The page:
October 23, 1995
Web posted at: 9:45 a.m. EDT
From Entertainment Correspondent Ron Tank
LOS ANGELES (CNN) -- Murder was the case. Or was it?
On his records and videos, he's known as Snoop Doggy Dogg, one of rap music's most successful performers. But in court, he's known by his given name, Calvin Broadus, and he's on trial for murder. Jury selection begins Monday.
Los Angeles Deputy District Attorney Edward Nison, at a press conference, spelled out the details: "Three counts stem from the August 25, 1993, incident which gives rise to the charge of murder in the death of Philip Watermarian."
Prosecutors say that on that date, the victim was chased down by a car driven by Broadus, then shot by the rapper's bodyguard. Broadus' attorney says it was self-defense.
"Its a result of somebody attacking Snoop and the people that were with him," argued lawyer David Kenner. "And I think it's very clear from the evidence in the case that had the bodyguard not done what he did, we wouldn't have Snoop here to talk about today."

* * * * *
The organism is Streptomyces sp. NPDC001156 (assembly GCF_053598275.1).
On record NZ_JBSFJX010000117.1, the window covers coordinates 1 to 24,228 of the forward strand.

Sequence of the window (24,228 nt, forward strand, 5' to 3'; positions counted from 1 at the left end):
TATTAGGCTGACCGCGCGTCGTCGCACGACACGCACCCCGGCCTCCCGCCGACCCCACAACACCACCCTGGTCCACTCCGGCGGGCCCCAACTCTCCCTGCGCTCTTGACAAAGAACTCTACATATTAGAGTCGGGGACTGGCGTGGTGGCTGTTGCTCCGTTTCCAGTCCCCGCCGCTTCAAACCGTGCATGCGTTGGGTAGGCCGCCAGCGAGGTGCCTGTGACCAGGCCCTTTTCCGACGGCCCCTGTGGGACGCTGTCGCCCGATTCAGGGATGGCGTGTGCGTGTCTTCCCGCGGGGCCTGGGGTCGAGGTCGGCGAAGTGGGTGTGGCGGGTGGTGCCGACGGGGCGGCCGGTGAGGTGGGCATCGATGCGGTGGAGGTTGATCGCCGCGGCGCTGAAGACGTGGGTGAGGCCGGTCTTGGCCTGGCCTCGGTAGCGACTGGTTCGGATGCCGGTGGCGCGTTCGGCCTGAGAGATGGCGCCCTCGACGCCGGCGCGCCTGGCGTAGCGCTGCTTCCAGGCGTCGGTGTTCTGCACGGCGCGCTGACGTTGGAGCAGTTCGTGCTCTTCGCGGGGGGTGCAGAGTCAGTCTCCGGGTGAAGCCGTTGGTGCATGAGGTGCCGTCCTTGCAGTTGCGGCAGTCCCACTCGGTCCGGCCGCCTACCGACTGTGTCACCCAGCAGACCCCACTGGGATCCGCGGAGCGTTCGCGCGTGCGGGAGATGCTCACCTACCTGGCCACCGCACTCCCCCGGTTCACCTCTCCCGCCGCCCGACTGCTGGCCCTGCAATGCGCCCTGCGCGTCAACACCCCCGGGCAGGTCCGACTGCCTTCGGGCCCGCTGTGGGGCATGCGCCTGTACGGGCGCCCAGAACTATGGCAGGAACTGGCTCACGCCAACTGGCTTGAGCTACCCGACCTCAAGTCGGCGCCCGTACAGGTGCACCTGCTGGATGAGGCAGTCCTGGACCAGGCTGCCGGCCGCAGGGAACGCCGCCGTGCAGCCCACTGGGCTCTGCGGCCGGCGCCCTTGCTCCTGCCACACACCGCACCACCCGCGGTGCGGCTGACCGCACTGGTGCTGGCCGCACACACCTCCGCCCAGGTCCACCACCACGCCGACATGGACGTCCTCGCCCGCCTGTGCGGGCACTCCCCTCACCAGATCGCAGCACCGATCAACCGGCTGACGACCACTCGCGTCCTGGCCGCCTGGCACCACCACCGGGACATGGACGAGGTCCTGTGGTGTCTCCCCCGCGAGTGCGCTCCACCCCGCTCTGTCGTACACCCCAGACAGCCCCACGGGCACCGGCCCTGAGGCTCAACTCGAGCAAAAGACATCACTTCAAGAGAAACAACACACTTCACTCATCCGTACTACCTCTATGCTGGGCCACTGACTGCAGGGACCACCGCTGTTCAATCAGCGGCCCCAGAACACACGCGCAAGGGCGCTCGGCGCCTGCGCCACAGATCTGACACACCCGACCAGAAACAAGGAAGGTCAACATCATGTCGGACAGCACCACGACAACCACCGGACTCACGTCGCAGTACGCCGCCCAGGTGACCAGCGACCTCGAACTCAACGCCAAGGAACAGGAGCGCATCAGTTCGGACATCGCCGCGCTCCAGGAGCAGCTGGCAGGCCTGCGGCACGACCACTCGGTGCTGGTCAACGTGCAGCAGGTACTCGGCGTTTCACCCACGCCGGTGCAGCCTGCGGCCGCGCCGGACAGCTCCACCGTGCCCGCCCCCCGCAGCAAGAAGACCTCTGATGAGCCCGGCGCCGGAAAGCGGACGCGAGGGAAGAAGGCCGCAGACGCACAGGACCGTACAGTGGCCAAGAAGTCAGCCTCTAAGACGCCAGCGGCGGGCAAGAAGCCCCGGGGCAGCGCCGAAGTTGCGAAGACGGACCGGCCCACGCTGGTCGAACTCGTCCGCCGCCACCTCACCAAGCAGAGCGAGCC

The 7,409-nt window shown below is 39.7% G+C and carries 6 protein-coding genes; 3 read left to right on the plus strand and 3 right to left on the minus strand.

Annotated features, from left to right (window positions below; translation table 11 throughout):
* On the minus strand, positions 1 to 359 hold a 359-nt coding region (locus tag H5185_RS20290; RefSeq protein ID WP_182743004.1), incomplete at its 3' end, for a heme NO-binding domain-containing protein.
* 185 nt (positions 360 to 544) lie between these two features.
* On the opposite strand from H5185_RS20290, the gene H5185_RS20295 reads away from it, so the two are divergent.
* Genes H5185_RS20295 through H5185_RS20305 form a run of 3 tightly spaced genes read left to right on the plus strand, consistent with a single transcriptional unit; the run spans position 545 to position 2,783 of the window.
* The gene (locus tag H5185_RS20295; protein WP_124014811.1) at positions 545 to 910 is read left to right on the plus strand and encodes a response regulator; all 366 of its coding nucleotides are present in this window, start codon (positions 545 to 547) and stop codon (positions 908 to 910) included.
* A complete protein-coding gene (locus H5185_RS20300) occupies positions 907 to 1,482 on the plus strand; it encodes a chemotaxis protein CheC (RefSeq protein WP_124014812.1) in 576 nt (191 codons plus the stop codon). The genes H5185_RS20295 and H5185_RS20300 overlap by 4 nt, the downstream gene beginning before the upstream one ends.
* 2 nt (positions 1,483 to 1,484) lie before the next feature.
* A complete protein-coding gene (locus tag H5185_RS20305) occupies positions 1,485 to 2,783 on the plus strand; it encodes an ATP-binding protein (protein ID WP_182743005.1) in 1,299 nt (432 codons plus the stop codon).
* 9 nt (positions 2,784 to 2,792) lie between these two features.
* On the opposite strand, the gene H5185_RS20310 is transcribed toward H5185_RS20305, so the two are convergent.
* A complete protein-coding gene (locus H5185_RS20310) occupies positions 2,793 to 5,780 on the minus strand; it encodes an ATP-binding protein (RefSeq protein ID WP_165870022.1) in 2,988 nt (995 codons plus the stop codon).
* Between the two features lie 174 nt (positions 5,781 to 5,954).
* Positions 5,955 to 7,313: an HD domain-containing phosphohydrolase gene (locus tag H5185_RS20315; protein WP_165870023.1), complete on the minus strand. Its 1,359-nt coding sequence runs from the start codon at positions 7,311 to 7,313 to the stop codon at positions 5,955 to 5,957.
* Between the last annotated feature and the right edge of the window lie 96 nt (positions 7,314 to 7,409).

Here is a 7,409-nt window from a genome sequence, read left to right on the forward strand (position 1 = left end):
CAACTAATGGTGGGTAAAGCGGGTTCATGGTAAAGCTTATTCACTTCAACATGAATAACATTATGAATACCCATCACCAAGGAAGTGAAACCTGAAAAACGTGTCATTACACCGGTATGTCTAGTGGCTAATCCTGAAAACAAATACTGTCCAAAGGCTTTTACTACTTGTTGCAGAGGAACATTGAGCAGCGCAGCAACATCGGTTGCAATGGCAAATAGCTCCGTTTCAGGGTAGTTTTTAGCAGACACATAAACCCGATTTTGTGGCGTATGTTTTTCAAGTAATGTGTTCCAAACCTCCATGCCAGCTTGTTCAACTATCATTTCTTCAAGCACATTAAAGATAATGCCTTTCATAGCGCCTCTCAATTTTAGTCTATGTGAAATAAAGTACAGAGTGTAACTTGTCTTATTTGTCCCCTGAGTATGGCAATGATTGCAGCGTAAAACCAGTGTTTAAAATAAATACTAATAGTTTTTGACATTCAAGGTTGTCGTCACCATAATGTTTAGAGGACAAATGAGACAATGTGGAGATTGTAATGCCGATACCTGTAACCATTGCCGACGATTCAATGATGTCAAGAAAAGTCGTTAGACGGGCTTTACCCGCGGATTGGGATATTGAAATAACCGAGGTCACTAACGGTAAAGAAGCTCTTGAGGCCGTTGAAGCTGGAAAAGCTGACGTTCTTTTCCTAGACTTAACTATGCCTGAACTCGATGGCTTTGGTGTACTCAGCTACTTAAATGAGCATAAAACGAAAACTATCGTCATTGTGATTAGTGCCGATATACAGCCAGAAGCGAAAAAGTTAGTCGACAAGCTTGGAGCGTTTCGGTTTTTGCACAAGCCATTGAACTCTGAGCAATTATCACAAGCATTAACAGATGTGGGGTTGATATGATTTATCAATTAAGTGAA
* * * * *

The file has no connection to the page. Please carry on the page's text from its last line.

There's no doubt Snoop Doggy Dogg was the talk of the rap music world. His premiere album, Doggystyle, has sold more than 5 million copies, and is still on the charts a year and a half after its debut. He's been nominated for a Grammy and won an American Music Award. But even at that ceremony last year, the focus was on the murder charges.
Time Warner, which released the Doggystyle album on Death Row records, recently sold its half interest in the label after public pressure over the intense lyrics of so-called gangsta-rap.
Ironically, a video released last year, "Murder Was the Case (660K QuickTime movie)," features Snoop Doggy Dogg as a man who kills someone in self-defense, then is convicted of murder. In real life, Broadus is the man on trial. If convicted, he could be sentenced to 25 years behind bars.
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